On 09/07/2020 13.14, cagsm wrote:
On Thu, Jul 9, 2020 at 12:28 PM Carlos E. R. email@example.com wrote:
Rar is proprietary, so if they make changes and do not publish how to decode them, there is nothing that can be done on the Linux camp. And if they publish them, it takes time.
that's when I asked about 7zip open source project. all these linuxes I come across seem to use some ancient 7zip 4.56 or something very old as a codebase or proted project.
I don't know, I'm not very familiar with 7zip.
But, you can install the proprietary version of rar (shareware), and at least test if those archives can be opened.
I do not have test archives with the new formats to try myself.
okay I never used proprietary software on linux, so how would I go about it? how do I install shareware rar? you mean from their rarlab webpage or something? how does one actually make sure that some commercial or proprietary soft-ware doesnt infect one's system right to its core or doesnt bring you all the spyware and more?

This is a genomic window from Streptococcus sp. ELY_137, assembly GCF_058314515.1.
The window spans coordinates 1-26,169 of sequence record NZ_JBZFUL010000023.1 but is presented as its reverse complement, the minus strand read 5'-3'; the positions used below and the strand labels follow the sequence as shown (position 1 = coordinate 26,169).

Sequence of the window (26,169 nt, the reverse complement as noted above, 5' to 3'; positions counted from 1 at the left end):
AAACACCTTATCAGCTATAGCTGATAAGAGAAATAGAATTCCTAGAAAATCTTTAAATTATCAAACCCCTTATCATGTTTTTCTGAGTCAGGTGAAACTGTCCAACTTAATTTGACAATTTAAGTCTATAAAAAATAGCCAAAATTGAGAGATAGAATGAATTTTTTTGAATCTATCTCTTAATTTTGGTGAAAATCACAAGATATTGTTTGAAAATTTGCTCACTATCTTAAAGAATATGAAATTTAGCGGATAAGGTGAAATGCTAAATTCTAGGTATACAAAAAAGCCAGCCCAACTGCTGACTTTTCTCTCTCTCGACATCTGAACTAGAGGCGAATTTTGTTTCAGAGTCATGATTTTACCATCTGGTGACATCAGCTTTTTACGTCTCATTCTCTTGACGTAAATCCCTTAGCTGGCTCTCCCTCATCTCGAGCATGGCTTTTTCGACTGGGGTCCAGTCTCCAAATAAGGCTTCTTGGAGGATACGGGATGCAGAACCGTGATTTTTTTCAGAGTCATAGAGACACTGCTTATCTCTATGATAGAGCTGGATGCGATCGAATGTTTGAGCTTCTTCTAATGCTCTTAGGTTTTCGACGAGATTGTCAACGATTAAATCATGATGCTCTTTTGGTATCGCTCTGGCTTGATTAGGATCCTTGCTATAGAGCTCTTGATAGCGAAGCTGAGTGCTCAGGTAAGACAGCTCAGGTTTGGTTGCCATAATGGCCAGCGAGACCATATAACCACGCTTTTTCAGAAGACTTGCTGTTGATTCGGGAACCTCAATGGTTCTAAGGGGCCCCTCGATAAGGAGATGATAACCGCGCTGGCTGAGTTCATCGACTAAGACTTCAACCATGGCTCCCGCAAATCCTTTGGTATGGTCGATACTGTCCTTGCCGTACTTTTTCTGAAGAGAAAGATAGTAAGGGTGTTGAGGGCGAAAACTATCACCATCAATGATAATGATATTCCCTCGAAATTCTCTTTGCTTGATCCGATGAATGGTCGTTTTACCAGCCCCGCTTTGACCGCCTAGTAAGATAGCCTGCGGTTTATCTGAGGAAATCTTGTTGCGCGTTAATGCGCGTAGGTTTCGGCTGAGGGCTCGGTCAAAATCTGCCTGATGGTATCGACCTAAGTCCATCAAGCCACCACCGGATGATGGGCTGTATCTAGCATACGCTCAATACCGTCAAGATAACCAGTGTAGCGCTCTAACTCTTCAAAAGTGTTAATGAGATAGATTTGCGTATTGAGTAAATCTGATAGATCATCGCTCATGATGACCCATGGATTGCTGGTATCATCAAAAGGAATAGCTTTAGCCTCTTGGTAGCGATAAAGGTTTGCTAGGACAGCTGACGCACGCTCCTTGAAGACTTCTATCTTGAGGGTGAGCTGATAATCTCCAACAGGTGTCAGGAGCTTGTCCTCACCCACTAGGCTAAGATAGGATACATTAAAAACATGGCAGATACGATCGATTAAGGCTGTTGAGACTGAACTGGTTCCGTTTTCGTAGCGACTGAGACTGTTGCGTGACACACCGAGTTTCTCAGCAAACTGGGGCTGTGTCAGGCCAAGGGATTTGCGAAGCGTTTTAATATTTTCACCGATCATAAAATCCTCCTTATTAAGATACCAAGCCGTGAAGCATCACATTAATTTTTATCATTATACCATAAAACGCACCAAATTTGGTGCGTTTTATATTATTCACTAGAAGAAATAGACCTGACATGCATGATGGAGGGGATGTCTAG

Rar is safe, I have used it occasionally. You would go to their web page, and download the Linux version for trial. I see version 5.91, which is the same number as for WinRAR. But the Linux version is command line only.
It is good software, but it does not support Linux permissions or attributes, thus its usefulness in Linux is limited.
If you like it and want to keep using it, then you have to pay them, per their instructions somewhere. I don't know the price.
then again, maybe a wine approach would even be better just came to my mind, and use the original 7zip windows binaries over there. never done that before either.
Might work. It will run slower, though.